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Leicester City Council

Declarations & pledges

Climate emergency declaration

This council declared a climate emergency on Feb. 1, 2019.

Council only pledge for 2030

“The council will lead by example, working towards the city and the council becoming carbon neutral. We are committed to becoming carbon neutral as a council by 2030 or sooner, to match our ambition for the city.”

Whole area pledge for 2030

“In Leicester we believe that our city needs to become carbon neutral, and to adapt to protect its citizens and the natural world as the climatechanges. Scientific estimates for the speed and scale of global carbon reduction needed suggest that the City of Leicester needs to become carbon neutral by 2030 or sooner.”

Climate documents

Last update: March 16, 2022

Climate Plan Scorecard

This council’s climate plans as of 20th September 2021 were assessed and scored by trained Climate Emergency UK volunteers, as part of the Council Climate Plan Scorecards project.

Show the full Scorecard Read more about the scoring process

Leicester City Council was a top performer amongst single tier councils, in the Community, engagement and communications section.

SectionLeicester City CouncilAverage single tier council
Total score71%50%
Section 1 Governance, development and funding
19/21
10.3/21
Section 2 Mitigation and adaptation
15/18
9.0/18
Section 3 Commitment and integration
6/7
4.1/7
Section 4 · Top performer Community, engagement and communications
9/9
5.1/9
Section 5 Measuring and setting emissions targets
4/5
2.9/5
Section 6 Co-benefits
3/4
2.2/4
Section 7 Diversity and inclusion
0/5
0.9/5
Section 8 Education, skills and training
1/5
2.3/5
Section 9 Ecological emergency
3/4
2.1/4

Emissions data

1164.3 ktCO2

Total 2020 emissions

3.3 tCO2

per person

15.9 ktCO2

per km2

34%

Domestic

27%

Transport

25%

Industry

8%

Commercial

6%

Public Sector

0%

Agriculture

Data from the Department of Business, Energy & Industrial Strategy “subset dataset”, representing carbon dioxide emissions within the scope of influence of local authorities.

These councils are the most similar to Leicester City Council in terms of emissions profile, deprivation, rural/urban population density, and geographical nearness. Read more about how we calculate this.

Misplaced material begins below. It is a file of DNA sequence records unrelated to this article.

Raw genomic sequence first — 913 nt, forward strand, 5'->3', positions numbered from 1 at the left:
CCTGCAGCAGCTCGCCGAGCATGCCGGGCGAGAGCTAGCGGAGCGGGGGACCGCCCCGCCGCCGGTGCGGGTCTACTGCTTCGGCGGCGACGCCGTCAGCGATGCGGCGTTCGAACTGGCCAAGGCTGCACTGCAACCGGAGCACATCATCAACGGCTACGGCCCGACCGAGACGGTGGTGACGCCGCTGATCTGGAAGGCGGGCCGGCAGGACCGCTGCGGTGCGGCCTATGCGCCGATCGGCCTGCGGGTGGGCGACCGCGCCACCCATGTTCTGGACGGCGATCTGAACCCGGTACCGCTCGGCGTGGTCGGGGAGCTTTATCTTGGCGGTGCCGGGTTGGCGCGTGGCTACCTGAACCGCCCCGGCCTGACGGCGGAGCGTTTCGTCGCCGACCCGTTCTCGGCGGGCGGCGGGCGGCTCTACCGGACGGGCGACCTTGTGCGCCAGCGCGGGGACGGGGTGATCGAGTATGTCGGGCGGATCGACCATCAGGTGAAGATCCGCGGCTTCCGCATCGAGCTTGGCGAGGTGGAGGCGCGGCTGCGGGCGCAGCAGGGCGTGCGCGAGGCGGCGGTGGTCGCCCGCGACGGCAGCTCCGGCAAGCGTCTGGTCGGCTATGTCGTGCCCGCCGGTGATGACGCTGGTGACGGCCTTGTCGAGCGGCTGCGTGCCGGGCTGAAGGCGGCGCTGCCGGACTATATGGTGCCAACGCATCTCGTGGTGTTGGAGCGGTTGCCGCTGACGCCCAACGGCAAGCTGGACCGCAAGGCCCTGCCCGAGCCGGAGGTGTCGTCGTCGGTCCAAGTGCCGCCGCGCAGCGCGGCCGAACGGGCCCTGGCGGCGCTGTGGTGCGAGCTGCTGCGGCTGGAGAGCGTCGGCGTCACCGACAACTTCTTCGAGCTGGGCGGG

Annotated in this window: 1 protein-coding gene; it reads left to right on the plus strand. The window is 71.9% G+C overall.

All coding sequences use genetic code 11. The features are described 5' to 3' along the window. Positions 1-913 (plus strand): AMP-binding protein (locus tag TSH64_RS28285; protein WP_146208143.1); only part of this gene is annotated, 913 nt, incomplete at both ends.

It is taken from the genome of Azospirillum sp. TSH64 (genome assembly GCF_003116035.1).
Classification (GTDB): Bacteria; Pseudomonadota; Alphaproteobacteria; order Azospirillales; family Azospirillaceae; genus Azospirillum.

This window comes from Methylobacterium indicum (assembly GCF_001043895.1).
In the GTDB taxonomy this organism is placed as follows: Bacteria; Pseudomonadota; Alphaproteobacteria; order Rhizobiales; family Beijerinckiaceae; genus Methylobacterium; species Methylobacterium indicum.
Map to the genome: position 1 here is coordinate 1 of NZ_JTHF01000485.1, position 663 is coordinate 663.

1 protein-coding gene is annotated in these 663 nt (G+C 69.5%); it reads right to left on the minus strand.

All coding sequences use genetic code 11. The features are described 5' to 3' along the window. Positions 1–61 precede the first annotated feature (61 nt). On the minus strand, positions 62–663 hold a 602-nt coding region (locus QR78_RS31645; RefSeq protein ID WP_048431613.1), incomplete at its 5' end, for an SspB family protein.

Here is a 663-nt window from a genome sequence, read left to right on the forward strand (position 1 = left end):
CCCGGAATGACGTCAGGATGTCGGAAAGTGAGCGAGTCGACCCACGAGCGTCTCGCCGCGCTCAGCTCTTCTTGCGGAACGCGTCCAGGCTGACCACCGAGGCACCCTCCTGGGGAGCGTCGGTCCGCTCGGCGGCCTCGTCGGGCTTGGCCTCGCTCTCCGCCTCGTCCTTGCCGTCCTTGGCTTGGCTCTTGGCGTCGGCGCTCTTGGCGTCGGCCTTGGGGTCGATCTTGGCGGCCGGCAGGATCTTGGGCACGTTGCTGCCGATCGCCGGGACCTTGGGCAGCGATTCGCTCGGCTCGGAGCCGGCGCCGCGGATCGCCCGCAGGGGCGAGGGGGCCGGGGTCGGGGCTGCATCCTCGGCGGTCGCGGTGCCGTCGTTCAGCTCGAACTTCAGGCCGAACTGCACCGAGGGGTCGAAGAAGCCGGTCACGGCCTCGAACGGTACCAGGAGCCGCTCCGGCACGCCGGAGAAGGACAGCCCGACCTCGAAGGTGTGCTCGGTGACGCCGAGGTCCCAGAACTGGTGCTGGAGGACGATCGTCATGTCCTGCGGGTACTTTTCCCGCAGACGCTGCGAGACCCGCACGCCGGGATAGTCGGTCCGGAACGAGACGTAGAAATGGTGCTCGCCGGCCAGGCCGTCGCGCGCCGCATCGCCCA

Council nameSimilarityHas planCarbon Neutral byDeclared emergency
Coventry City Council87%NoNo targetJune 18, 2019
Luton Borough Council87%Yes2040Jan. 13, 2020
London Borough of Enfield84%No2030July 8, 2019
Portsmouth City Council83%No2030March 19, 2019
Southampton City Council83%Yes2030Sept. 18, 2019
Bristol City Council80%Yes2025Nov. 13, 2018
London Borough of Ealing80%Yes2030April 2, 2019
Greater London Authority80%YesDec. 1, 2019
Dudley Metropolitan Borough Council79%NoNo targetJuly 6, 2020
Sandwell Metropolitan Borough Council79%No2030March 10, 2020

These councils are the most similar to Leicester City Council in terms of their emissions profile, based on the latest data from the Department of Business, Energy & Industrial Strategy. Read more about how we calculate this.

Council nameSimilarityHas planCarbon Neutral byDeclared emergency
Gloucester City Council91%Yes2030July 11, 2019
West Midlands Combined Authority90%No2041June 28, 2019
Harlow Council89%Yes2030July 11, 2019
Coventry City Council89%NoNo targetJune 18, 2019
Sheffield City Council89%Yes2050Feb. 6, 2019
Plymouth City Council88%Yes2030March 18, 2019
Wolverhampton City Council87%No2028July 17, 2019
Oldham Metropolitan Borough Council87%No2025Sept. 11, 2019
Gosport Borough Council86%Yes2050No
Portsmouth City Council86%No2030March 19, 2019